An analysis of the sacking of the SIPA chairman and board member
MINISTER for Infrastructure Development, Jimmy Lusibaea, caused a political stir when he sacked SIPA chairman Billy Titiulu and Board member, Johnny Sy on the weekend.
“I have taken the action because it has come to my knowledge that both men have been secretly negotiating an out-of-court settlement over SBD38 million allegedly owed Singapore’s International Business Dynamics,” Mr Lusibaea said when he announced the sackings on Thursday night.
Those familiar with the law were quick to point out that the sackings were invalid because the Minister of Finance and Treasury, Snyder Rini, did not co-sign the letters.
In an exclusive interview before he was due to fly out on the weekend, Mr Lusibaea was adamant he did the right thing.
“Legally I am empowered to make a decision and I have when no one was prepared to make a move. It is up to those who have not been able to make a decision on the matter to support the action I have taken,” he said.
“Decision-making is something that has been lacking. My action is to restore decision-making,” he said.
Other board members are quick to defend Mr Titiulu and Mr Sy in their visit to Singapore.
“They went to Singapore because the new Board needs to get to the bottom of serious allegations about activities undertaken by the new Chief Executive Officer of SIPA, Colin Yow, since he took up his appointment in January last year.
“In particular, the Board needs to know the deals involving rice and noodle as well as the down payment on the first sea-plane that Mr Yow had struck with suppliers.
“There is no record of prior approval by the Board large spendings incurred,” he said.
“We need facts. We want to know for example – is it true that SIPA owes International Business Dynamics consultancy fees and if so, is SIPA liable?,” the Board member who spoke on condition of not being identified, said.
“As a Board, we need verifiable information in order to make informed decision.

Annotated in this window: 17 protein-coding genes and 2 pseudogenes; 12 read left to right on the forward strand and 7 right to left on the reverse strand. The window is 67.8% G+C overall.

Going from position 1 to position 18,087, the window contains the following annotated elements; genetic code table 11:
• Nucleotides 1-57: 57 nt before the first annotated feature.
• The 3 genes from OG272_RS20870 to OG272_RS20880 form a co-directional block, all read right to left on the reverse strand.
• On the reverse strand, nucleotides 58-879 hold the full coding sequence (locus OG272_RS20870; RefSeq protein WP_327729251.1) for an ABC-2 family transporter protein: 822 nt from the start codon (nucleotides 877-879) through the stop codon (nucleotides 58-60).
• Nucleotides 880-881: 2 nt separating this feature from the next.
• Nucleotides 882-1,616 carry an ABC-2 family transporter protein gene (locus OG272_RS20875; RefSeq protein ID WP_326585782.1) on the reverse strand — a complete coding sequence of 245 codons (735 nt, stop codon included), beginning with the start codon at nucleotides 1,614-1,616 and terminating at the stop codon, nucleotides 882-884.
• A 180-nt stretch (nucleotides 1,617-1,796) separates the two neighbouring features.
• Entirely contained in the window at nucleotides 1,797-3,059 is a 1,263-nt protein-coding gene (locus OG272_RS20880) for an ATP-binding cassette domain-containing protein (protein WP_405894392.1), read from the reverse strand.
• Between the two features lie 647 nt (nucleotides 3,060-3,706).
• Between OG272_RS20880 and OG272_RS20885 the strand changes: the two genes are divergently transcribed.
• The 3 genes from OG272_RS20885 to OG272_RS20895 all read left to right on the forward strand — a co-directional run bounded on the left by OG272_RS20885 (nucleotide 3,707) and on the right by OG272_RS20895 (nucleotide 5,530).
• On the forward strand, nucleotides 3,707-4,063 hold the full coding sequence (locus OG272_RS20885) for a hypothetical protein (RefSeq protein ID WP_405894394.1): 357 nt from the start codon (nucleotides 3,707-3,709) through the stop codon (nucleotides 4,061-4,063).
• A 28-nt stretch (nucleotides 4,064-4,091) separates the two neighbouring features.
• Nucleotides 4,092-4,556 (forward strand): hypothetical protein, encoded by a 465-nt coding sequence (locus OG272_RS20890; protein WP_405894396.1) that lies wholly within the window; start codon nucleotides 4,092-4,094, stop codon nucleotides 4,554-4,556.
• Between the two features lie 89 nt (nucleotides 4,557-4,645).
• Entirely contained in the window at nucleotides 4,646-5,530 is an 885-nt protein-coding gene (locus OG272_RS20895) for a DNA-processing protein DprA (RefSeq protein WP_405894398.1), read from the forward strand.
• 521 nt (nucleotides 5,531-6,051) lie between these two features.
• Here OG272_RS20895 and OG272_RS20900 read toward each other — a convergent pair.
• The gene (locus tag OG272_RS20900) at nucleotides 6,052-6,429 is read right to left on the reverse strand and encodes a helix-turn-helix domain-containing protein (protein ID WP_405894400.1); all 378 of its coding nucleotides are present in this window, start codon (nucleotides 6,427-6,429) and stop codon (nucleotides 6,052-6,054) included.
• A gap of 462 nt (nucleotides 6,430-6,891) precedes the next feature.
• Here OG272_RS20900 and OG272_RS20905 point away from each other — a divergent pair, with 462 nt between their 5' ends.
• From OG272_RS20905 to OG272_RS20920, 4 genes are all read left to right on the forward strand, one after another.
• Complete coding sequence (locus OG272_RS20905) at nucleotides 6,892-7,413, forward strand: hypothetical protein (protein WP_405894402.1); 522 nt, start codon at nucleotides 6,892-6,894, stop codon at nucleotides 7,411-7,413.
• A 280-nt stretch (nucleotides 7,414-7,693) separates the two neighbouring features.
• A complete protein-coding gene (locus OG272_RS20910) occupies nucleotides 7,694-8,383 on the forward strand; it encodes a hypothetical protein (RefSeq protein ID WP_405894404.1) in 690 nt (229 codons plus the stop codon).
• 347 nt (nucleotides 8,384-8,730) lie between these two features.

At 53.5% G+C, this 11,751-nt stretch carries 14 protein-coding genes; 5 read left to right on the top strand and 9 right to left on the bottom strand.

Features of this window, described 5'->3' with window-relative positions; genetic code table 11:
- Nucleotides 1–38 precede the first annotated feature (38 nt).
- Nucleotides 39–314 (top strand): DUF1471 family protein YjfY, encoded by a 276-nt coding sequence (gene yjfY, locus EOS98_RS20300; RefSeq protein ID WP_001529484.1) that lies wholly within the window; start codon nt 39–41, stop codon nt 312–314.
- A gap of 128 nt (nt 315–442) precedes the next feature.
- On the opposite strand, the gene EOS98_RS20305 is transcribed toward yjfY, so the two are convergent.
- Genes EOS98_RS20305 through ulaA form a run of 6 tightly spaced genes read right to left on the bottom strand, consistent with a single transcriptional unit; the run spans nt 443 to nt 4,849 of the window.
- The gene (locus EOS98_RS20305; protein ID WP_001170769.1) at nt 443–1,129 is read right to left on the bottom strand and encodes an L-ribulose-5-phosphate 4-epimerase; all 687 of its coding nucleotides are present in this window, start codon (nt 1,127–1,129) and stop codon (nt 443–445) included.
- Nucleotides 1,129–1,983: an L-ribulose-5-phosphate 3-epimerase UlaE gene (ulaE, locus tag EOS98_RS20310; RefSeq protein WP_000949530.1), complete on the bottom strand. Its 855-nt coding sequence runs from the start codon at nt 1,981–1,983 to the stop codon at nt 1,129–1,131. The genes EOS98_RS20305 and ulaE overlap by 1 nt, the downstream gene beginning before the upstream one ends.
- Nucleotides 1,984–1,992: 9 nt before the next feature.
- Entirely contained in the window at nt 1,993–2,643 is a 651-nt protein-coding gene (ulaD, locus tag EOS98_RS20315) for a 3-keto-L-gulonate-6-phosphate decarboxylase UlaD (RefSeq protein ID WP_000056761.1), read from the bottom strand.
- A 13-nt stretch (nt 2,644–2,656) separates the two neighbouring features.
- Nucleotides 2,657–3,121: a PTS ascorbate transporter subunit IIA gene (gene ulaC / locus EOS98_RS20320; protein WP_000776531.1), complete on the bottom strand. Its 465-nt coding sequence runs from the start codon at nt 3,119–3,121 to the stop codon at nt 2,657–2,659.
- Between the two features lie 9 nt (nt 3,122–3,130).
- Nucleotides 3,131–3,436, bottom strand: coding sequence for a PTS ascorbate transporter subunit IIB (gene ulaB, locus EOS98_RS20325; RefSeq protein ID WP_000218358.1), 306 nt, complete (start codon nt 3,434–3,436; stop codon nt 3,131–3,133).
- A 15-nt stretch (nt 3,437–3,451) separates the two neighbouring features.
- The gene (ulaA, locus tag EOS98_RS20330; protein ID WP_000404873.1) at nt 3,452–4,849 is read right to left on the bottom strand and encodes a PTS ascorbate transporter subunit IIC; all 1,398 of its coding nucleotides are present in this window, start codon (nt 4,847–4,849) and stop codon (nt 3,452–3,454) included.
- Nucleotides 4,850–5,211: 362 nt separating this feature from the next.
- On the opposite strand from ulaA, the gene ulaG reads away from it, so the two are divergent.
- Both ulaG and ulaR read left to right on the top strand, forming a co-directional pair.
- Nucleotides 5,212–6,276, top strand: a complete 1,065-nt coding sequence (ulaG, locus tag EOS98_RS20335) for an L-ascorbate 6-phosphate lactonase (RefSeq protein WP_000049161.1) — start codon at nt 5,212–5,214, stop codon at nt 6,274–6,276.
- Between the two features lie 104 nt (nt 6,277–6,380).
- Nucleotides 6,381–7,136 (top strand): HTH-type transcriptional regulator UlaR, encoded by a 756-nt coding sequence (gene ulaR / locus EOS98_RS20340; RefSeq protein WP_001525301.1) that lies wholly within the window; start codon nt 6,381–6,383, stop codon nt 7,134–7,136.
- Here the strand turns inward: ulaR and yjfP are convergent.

“This is the reason for the visit to Singapore, not to negotiate secret deals,” the Board Member said, adding Mr Titiulu had collected information which would be hard to ignore.
“The Minister’s action in removing the chairman and Board member is a case of killing the messenger.
“Both men have yet to submit their findings to the Board for its consideration and now this,” he said.
Others said Minister Lusibaea had removed the two men because he did not want a business deal with SIPA involving the hire of his side lift equipment exposed.
SIPA allegedly paid more than $2.2 million for the arrangement in recent weeks.
The payment appeared under the local consultants’ fees ledger, according to documents floating about.
It shows SIPA had clocked up payments of more than $2.6 million for local consultants between January and March this year.
Politically, the Minister’s decision is an interesting one – a pre-emptive strike on the SIPA issue which has become a minefield for the DCC Government.
Depending on how Minister Rini acts or reacts, the effect(s) would be the same.
For example, should Minister Rini decide not to endorse his colleague’s action, the public would view such action with scepticism.
Supporting the sackings could be seen as an indirect endorsement (by the government) of what Mr Yow is doing. In both scenarios, public reaction would be the same.
In the meantime, Minister Lusibaea said he was satisfied that when the issue was raised in Any Other Business (AOB) after Cabinet last Friday, the Prime Minister Manasseh Sogavare had stopped any discussions on it.
“Let’s leave that to the two ministers to sort out,” Prime Minister Sogavare allegedly told Cabinet.
If you’ve been wondering who is next on the chopping block, you are not alone.
One thing is certain – scape-goating will not remove the SIPA issue easily.
It will only worsen as time goes by.
By ALFRED SASAKO